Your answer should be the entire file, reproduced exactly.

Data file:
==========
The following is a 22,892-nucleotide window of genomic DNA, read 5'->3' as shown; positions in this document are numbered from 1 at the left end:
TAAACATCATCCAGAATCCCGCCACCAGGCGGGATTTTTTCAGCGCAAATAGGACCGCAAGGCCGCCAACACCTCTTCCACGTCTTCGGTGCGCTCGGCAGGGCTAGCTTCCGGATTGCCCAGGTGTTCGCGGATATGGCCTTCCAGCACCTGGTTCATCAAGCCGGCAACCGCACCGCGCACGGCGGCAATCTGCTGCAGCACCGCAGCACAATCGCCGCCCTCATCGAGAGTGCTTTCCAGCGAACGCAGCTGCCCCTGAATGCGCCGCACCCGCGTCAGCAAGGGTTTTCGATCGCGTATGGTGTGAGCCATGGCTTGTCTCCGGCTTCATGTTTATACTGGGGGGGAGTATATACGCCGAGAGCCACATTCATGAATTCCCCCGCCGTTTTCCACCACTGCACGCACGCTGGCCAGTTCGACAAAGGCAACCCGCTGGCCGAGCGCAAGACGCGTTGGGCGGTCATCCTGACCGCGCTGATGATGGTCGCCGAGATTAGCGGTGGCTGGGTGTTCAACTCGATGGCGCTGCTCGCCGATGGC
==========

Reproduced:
The following is a 22,892-nucleotide window of genomic DNA, read 5'->3' as shown; positions in this document are numbered from 1 at the left end:
TAAACATCATCCAGAATCCCGCCACCAGGCGGGATTTTTTCAGCGCAAATAGGACCGCAAGGCCGCCAACACCTCTTCCACGTCTTCGGTGCGCTCGGCAGGGCTAGCTTCCGGATTGCCCAGGTGTTCGCGGATATGGCCTTCCAGCACCTGGTTCATCAAGCCGGCAACCGCACCGCGCACGGCGGCAATCTGCTGCAGCACCGCAGCACAATCGCCGCCCTCATCGAGAGTGCTTTCCAGCGAACGCAGCTGCCCCTGAATGCGCCGCACCCGCGTCAGCAAGGGTTTTCGATCGCGTATGGTGTGAGCCATGGCTTGTCTCCGGCTTCATGTTTATACTGGGGGGGAGTATATACGCCGAGAGCCACATTCATGAATTCCCCCGCCGTTTTCCACCACTGCACGCACGCTGGCCAGTTCGACAAAGGCAACCCGCTGGCCGAGCGCAAGACGCGTTGGGCGGTCATCCTGACCGCGCTGATGATGGTCGCCGAGATTAGCGGTGGCTGGGTGTTCAACTCGATGGCGCTGCTCGCCGATGGC